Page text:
When evaluating whether a FRO should be entered, the judge will analyze the following three factors exist: (1) whether a predicate act of domestic violence occurred; (2) whether a prior history of domestic violence exists; and (3) whether the victim is in reasonable fear for their safety and a restraining order is necessary to ensure their safety.

To determine if an act of domestic violence has occurred, the judge will consider whether the act or acts of the alleged abuser constituted any of the following crimes under the New Jersey Criminal Code:

  • Harassment 2C:33-4
  • Assault 2C:12-1
  • Criminal Mischief 2C:17-3
  • Terroristic Threats 2C:12-3
  • Sexual Assault 2C:14-2
  • Lewdness 2C:14-4
  • Stalking 2C:12-10
  • Criminal Trespass 2C:18-3
  • Burglary 2C:18-2

If the judge determines that a predicate act of domestic violence did not occur, then the restraining order will be dismissed. If the judge finds that a predicate act of domestic violence did occur, he or she will also consider whether a previous history of domestic violence exists between the parties (including any prior threats, harassment, and physical violence).  Finally, the judge will consider whether victim is in reasonable fear for their safety and a restraining order is necessary to ensure their safety

If the judge finds that there is evidence to support the victim’s complaint after analyzing the above factors, a FRO will be issued to the victim.  The judge will then decide what type of relief should be granted to the victim.  Available reliefs include: protection from future violence, prohibitions against contact and harassment, custody of any minor children and safe conditions of parenting time, support, rent or mortgage payments, temporary possession of personal property, professional counseling and/or prohibition against weapon possession.  After the FRO has been issued, a copy of this order will be given to both parties. A file copy of the final order is also sent to the police department of the town where the victim lives.

If the defendant does not appear in court after being properly notified, the court can still enter a FRO as long as the victim is there to testify. A copy of the final order will be served upon the defendant.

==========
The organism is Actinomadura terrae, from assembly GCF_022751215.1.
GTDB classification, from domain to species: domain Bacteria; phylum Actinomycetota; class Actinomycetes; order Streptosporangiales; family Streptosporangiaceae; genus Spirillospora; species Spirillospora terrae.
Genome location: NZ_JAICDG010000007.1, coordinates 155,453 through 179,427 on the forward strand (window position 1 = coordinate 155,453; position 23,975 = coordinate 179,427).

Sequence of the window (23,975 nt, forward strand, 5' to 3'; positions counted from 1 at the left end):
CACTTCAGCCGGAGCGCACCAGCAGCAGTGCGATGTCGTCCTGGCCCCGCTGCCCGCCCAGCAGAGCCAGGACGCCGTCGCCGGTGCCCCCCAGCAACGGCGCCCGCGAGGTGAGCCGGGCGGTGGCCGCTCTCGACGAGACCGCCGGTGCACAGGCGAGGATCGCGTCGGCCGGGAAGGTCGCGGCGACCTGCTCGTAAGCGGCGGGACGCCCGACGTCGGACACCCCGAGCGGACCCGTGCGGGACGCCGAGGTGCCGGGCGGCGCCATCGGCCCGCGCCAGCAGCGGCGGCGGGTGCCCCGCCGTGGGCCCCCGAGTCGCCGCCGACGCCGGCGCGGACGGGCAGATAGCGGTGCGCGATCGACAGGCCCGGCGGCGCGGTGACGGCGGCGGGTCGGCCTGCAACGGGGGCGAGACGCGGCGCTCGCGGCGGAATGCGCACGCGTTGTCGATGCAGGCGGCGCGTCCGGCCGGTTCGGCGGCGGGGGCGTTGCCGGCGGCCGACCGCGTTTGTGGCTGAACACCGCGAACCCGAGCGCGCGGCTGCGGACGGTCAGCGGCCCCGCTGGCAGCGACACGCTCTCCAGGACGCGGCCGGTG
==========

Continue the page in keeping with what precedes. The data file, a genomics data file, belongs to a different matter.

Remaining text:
Removing a Restraining Order

A final restraining order, under New Jersey law, is permanent and remains in effect unless the alleged victim or a court moves for its removal. It remains in place until the Plaintiff comes to Court and requests that it be dismissed – after answering a series of questions and often after getting counseling from a Domestic Violence Counselor in the Court to determine whether or not the request for dismissal is genuine and not coerced. Even if the Defendant moves to another state the restraining order remains in place. Years later the restraining order is still active.

Violating A Restraining Order

Any violation – any contact at all- can result in an arrest.  Violations of the terms of the FRO (or even a TRO) are considered criminal offenses which can, and in some circumstances must, result in a jail sentence.  While the original restraining order is issued in the civil court, contempt actions are heard under the criminal code.

The defense attorneys at theWolf Law have over 25 years of experience in defending clients at restraining order hearings and shall make sure that you are given every opportunity to avoid imposition of a FRO. Please do not hesitate to contact our office for a free initial consultation if you have an issue concerning a temporary or final restraining order in New Jersey.